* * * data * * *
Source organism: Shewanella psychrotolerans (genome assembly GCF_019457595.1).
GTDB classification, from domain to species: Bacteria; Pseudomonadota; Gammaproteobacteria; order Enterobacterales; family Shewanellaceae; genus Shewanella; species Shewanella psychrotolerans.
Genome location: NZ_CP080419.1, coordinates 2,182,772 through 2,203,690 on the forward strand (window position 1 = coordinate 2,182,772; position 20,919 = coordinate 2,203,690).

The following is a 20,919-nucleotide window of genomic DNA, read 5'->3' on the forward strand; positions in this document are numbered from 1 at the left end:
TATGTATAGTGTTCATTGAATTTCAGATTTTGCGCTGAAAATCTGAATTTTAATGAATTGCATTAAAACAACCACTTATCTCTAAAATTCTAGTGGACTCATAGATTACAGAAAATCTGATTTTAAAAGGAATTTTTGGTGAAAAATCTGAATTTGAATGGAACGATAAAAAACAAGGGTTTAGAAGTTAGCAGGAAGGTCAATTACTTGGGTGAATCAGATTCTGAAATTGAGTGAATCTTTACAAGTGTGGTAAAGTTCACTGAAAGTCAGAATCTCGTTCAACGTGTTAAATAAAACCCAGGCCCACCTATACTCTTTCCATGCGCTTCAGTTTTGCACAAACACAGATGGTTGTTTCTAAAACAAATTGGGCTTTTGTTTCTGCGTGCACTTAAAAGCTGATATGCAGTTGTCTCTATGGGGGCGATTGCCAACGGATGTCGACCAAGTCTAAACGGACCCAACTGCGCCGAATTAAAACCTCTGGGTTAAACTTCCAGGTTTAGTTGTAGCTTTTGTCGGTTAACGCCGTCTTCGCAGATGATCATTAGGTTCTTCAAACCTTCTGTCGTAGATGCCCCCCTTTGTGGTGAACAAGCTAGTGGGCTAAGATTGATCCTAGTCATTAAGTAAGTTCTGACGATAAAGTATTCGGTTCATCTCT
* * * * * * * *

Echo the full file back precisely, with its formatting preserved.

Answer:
Source organism: Shewanella psychrotolerans (genome assembly GCF_019457595.1).
GTDB classification, from domain to species: Bacteria; Pseudomonadota; Gammaproteobacteria; order Enterobacterales; family Shewanellaceae; genus Shewanella; species Shewanella psychrotolerans.
Genome location: NZ_CP080419.1, coordinates 2,182,772 through 2,203,690 on the forward strand (window position 1 = coordinate 2,182,772; position 20,919 = coordinate 2,203,690).

The following is a 20,919-nucleotide window of genomic DNA, read 5'->3' on the forward strand; positions in this document are numbered from 1 at the left end:
TATGTATAGTGTTCATTGAATTTCAGATTTTGCGCTGAAAATCTGAATTTTAATGAATTGCATTAAAACAACCACTTATCTCTAAAATTCTAGTGGACTCATAGATTACAGAAAATCTGATTTTAAAAGGAATTTTTGGTGAAAAATCTGAATTTGAATGGAACGATAAAAAACAAGGGTTTAGAAGTTAGCAGGAAGGTCAATTACTTGGGTGAATCAGATTCTGAAATTGAGTGAATCTTTACAAGTGTGGTAAAGTTCACTGAAAGTCAGAATCTCGTTCAACGTGTTAAATAAAACCCAGGCCCACCTATACTCTTTCCATGCGCTTCAGTTTTGCACAAACACAGATGGTTGTTTCTAAAACAAATTGGGCTTTTGTTTCTGCGTGCACTTAAAAGCTGATATGCAGTTGTCTCTATGGGGGCGATTGCCAACGGATGTCGACCAAGTCTAAACGGACCCAACTGCGCCGAATTAAAACCTCTGGGTTAAACTTCCAGGTTTAGTTGTAGCTTTTGTCGGTTAACGCCGTCTTCGCAGATGATCATTAGGTTCTTCAAACCTTCTGTCGTAGATGCCCCCCTTTGTGGTGAACAAGCTAGTGGGCTAAGATTGATCCTAGTCATTAAGTAAGTTCTGACGATAAAGTATTCGGTTCATCTCT